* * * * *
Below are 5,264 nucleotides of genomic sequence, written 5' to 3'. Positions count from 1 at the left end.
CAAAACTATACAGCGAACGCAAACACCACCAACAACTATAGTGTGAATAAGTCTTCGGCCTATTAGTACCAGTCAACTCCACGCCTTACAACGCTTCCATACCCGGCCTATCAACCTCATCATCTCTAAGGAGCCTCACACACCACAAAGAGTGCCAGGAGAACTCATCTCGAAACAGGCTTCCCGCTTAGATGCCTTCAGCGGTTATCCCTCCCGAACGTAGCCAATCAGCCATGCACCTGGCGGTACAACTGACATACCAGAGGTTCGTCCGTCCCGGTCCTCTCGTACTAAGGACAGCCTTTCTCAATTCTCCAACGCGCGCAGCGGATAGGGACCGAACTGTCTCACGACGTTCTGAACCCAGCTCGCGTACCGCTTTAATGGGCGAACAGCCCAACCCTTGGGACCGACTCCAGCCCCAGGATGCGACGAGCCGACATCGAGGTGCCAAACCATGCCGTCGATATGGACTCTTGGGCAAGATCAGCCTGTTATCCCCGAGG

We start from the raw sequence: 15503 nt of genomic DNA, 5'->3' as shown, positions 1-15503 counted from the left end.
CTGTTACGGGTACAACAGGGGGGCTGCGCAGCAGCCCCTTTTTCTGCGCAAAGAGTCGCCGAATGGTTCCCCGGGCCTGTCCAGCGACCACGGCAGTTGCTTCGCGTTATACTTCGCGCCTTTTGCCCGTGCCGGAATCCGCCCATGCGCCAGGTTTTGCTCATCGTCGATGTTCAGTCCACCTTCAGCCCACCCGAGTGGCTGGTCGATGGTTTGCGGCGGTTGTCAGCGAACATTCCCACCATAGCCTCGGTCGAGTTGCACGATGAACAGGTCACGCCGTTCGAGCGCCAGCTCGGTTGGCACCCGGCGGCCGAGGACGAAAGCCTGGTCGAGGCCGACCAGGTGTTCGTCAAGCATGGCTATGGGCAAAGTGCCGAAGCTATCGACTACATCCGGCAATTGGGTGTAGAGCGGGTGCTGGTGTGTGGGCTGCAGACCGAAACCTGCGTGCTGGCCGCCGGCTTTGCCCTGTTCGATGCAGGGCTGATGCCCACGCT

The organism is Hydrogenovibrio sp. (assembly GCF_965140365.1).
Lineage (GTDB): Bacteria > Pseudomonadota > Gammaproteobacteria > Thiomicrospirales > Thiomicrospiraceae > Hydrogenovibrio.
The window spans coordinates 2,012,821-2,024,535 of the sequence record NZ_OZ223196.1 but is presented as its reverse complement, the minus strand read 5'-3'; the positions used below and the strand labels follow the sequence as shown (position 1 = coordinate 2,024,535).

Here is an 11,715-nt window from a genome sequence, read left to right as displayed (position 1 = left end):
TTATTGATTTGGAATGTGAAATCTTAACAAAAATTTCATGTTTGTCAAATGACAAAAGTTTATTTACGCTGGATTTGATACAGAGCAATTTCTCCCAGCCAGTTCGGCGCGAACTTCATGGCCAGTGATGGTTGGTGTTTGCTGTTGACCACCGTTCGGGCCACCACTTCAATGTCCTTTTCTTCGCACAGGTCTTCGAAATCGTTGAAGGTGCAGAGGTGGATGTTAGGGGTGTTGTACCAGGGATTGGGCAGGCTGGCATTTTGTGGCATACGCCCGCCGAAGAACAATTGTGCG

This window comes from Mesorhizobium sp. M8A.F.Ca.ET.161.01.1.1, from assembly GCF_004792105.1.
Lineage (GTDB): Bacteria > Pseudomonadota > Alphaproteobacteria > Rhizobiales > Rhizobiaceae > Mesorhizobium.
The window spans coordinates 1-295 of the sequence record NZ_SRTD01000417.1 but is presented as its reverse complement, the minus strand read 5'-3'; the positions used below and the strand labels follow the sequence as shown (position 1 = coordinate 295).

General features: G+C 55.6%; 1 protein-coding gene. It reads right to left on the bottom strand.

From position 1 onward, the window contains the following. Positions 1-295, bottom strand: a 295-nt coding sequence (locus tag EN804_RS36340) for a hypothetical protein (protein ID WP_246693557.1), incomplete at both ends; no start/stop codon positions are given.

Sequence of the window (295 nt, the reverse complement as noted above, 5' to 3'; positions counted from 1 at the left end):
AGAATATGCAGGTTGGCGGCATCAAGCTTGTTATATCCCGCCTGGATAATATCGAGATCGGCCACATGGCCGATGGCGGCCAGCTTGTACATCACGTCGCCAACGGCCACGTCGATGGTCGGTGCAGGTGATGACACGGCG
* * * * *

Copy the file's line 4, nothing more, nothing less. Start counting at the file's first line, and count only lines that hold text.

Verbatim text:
CTGTTACGGGTACAACAGGGGGGCTGCGCAGCAGCCCCTTTTTCTGCGCAAAGAGTCGCCGAATGGTTCCCCGGGCCTGTCCAGCGACCACGGCAGTTGCTTCGCGTTATACTTCGCGCCTTTTGCCCGTGCCGGAATCCGCCCATGCGCCAGGTTTTGCTCATCGTCGATGTTCAGTCCACCTTCAGCCCACCCGAGTGGCTGGTCGATGGTTTGCGGCGGTTGTCAGCGAACATTCCCACCATAGCCTCGGTCGAGTTGCACGATGAACAGGTCACGCCGTTCGAGCGCCAGCTCGGTTGGCACCCGGCGGCCGAGGACGAAAGCCTGGTCGAGGCCGACCAGGTGTTCGTCAAGCATGGCTATGGGCAAAGTGCCGAAGCTATCGACTACATCCGGCAATTGGGTGTAGAGCGGGTGCTGGTGTGTGGGCTGCAGACCGAAACCTGCGTGCTGGCCGCCGGCTTTGCCCTGTTCGATGCAGGGCTGATGCCCACGCT